In the case of StarCraft, there are plenty of RTS games each year. With World of Warcraft, there are a million MMOs every year. There aren't actually that top-down action RPGs. Torchlight is coming out, for one, but there are not as many examples. What's it like working in a genre like that where there aren't a lot of yardsticks?

Kevin Martens: Well, frankly, Diablo II is still on the PC sales charts every week. Over and over again, you have a big Christmas rush, and it bumps off, but then it's back on in early January again.

I think Diablo II is the standard for this kind of game, so largely what we're thinking about is making sure that we do the series justice -- which we feel that we are -- and making sure we're trying to expand the market. Personally speaking, I hunger for a game like this, one that's going to last for a long time -- something we can play for ten years, like Diablo II.

I think there's a massive market for it, but I also know the games are kind of hard to make and, really, it's hard to beat Diablo II. So that's the tricky part, and that's one of the reasons that there are not that many games out there. There's still a definitive one that's on the charts every week. That's the one that we have to beat. Luckily, we know a lot about it.

And more broadly than that genre, there is of course always widely-publicized pessimism about the PC platform, and has been for a long time. Does that concern you ever, either in a long-term sense for Blizzard as a company that is so devoted to the PC, or otherwise?

Kevin Martens: It has never affected us yet. The death knell of PC has risen and fallen over the years, and we keep releasing PC games, and they keep doing incredibly well. I think that there is a market out there for PC games. The latest consoles are great; it's easy to get the game running and all that. They're useful.

But everyone has a PC, and we try to keep our system requirements down as low as possible. That's one of the ways that we can make sure to appeal to enough people. Some of the really cutting edge games that come out for PC require a brand new video card and probably more RAM at least, if not a new CPU as well. That's really rare with Blizzard games. I think that's one of the reasons we still keep doing well.

Kevin Martens: If I could add to that -- the best evidence that the PC market is not actually dying is the 20,000 people that showed up this year at Blizzcon, and the fact that those tickets sold out in one minute flat. That doesn't seem to me that it's really good evidence of a platform with a problem.

We're heard a lot about some of what Battle.net is doing for StarCraft II -- a deeper league system, a mod community, and so on. Can you speak at all about how Diablo III will take advantage of the new Battle.net in gameplay terms?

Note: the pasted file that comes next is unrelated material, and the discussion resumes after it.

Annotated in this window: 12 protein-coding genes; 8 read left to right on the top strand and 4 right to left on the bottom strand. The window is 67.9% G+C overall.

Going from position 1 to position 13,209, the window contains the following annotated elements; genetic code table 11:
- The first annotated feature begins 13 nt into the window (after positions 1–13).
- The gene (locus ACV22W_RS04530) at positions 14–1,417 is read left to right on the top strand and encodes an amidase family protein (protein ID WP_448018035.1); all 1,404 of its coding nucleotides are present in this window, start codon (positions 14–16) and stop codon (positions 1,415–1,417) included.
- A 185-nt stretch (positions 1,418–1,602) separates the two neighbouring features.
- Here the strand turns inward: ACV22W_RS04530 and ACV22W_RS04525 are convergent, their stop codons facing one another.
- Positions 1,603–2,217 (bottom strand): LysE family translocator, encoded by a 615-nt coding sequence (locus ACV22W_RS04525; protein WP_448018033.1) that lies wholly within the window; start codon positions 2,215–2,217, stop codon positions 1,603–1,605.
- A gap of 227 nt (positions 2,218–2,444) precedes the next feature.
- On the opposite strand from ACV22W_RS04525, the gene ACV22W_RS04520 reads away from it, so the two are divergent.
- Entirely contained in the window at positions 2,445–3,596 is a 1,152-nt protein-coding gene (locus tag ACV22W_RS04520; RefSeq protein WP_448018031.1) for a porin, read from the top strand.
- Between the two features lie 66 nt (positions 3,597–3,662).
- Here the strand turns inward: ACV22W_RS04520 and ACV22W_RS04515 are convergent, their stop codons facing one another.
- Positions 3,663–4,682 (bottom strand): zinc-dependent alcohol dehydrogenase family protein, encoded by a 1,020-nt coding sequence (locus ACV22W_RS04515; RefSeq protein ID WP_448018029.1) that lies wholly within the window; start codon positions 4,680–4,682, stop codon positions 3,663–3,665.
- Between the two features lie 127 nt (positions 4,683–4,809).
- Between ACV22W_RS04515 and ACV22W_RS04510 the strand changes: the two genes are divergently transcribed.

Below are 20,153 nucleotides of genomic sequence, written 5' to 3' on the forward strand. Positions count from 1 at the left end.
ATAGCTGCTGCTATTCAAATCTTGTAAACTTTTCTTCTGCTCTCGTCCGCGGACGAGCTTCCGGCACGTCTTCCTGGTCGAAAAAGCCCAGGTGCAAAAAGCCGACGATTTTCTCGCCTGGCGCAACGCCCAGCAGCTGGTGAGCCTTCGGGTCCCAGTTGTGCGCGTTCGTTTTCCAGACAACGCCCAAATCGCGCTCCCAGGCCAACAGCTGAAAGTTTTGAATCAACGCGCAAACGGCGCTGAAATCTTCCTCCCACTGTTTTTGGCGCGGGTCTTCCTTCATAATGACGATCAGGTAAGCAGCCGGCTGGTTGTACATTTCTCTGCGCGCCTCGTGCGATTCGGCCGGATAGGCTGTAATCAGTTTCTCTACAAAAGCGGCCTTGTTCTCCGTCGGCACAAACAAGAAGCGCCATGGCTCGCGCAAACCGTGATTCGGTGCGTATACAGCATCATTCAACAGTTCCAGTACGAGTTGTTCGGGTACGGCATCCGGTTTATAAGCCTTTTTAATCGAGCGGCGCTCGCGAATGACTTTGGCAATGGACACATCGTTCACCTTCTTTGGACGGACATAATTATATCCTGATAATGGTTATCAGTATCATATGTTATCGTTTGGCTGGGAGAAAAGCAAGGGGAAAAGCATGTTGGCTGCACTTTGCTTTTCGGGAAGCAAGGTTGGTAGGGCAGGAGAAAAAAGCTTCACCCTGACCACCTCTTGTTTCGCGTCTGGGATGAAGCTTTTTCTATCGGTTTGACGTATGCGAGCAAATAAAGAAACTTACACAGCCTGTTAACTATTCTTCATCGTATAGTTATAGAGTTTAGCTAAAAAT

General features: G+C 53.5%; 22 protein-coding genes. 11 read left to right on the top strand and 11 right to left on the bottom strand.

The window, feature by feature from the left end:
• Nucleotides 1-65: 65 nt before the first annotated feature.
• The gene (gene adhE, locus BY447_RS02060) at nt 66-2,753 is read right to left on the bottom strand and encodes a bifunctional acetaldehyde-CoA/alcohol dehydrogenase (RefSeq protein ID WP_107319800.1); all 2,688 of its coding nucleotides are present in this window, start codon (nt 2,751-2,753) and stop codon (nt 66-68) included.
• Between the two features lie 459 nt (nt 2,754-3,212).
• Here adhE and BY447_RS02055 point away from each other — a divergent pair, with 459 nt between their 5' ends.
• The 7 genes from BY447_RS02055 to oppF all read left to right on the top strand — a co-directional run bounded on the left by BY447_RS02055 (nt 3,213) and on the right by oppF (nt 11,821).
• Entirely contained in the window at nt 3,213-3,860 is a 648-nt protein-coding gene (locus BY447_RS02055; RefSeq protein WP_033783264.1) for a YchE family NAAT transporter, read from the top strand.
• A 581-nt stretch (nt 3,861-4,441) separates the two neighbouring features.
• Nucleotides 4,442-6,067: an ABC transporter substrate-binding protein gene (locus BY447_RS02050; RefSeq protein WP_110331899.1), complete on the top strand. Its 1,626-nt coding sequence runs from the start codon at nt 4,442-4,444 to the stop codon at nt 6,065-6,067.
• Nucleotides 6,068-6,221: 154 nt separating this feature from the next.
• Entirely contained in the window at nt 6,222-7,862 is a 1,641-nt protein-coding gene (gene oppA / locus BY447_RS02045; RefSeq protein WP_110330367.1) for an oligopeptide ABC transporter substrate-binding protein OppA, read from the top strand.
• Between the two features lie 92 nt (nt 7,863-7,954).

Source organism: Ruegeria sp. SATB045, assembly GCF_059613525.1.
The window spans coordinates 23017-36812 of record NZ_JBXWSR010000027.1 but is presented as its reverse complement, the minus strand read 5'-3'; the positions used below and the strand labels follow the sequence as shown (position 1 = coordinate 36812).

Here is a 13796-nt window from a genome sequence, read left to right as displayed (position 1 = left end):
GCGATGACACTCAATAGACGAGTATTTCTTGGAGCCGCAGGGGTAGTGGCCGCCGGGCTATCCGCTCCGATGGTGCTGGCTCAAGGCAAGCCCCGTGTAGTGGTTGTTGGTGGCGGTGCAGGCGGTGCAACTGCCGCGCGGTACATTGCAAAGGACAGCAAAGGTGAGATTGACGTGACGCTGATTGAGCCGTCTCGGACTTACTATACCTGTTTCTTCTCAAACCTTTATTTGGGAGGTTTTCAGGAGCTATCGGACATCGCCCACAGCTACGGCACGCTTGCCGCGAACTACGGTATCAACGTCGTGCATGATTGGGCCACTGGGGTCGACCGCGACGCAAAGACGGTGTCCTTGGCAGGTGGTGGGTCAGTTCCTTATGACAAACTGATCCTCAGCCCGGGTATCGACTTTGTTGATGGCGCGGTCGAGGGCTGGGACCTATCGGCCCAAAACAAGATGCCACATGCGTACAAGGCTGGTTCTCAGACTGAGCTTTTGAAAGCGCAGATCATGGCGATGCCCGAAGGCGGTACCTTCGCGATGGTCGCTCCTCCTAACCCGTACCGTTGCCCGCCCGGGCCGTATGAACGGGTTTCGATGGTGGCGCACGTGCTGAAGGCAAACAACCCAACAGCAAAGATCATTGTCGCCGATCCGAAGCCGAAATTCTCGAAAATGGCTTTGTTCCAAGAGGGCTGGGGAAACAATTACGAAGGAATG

Kevin Martens: We're definitely using it. A lot of the things that StarCraft is doing, we're paying really close attention to. We've got coders from the Diablo development team working on Battle.net to make sure that they're laying the groundwork for the things we want to do.

Primarily at this point, we're interested in trying to make the co-op game as fast and as easy for players to get into as we can.

More co-op support is our primary interest, and the rest of the Battle.net stuff, we'll develop as StarCraft II develops it. We're watching that process, and we definitely like what we see.

I notice you significantly redesigned parts of the Barbarian again after his previous unveiling. It's interesting to see the character undergo those changes from outside the studio. As far as that general iterative process you described earlier, does it feel in practical terms that you essentially have an indefinite amount of time to spend on any particular game? At what point do you say, "Well, we do need to ship this game"?

Kevin Martens: I would say when all of the elements are at an equal level of not just quality -- not just how polished and balanced it is -- but also an equal level of awesome. One of the reasons we keep retooling the Barbarian stuff -- some of the Barbarian skills were done a long time ago -- is because as we added a new class or added higher level skills in, we did something else that was more awesome. And part of the Blizzard design is that if something is too awesome, we generally try to make everything else as awesome as opposed to pulling that one back.

That's one of the reasons that the iteration takes a while, but it's also one of the reasons why everything is over the top. The example about art -- you find the line by crossing it -- applies to the design as well. You make things way cool, smashy, explodey -- everything. Then you pull it back a little bit, for balance reasons more than anything.

Julian Love: There is another thing I could mention to round that out. There is kind of a sign we look for internally, which is when we can't get any more work done on the game because everybody's busy playing it. That's when we know it's ready to go. I've had that experience within the company. It's just like, "Okay, nobody's working. Everybody's playing. Maybe it's time to go."

That sounds like Blizzard is fairly flat-structured from a design standpoint in many ways, where someone can just decide, "This thing needs to be improved, let's improve it."

Kevin Martens: Yeah. It definitely is. It doesn't even have to be within your area of expertise. If I have an idea for a spell effect, I can go right to Julian and say, "Hey, what if the guy did this and ice went out his spine and blah blah blah?" and vice versa. Anyone. QA guys come in and offer brand new class ideas. It's very open-ended. It's the good ideas that come to the top. It doesn't really matter where they come from.

Julian Love: Even in QA, we have a core value that says every voice matters. Literally, every voice. Anybody, even sometimes outside the company -- you listen to what they've got to say and consider it, which is exactly how we got to a new form of [the Barbarian's skill] Whirlwind. Even though it wasn't the message we wanted to hear, there's something to it.

Kevin Martens: We feel privileged that our other games are popular enough that we can take the time to do it. We know not every developer gets the chance to do that. So, we want to make sure that we use that wisely and make better games as a result.

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About the Author(s)

Chris Remo


Chris Remo is Gamasutra's Editor at Large. He was a founding editor of gaming culture site Idle Thumbs, and prior to joining the Gamasutra team he served as Editor in Chief of hardcore-oriented consumer gaming site Shacknews.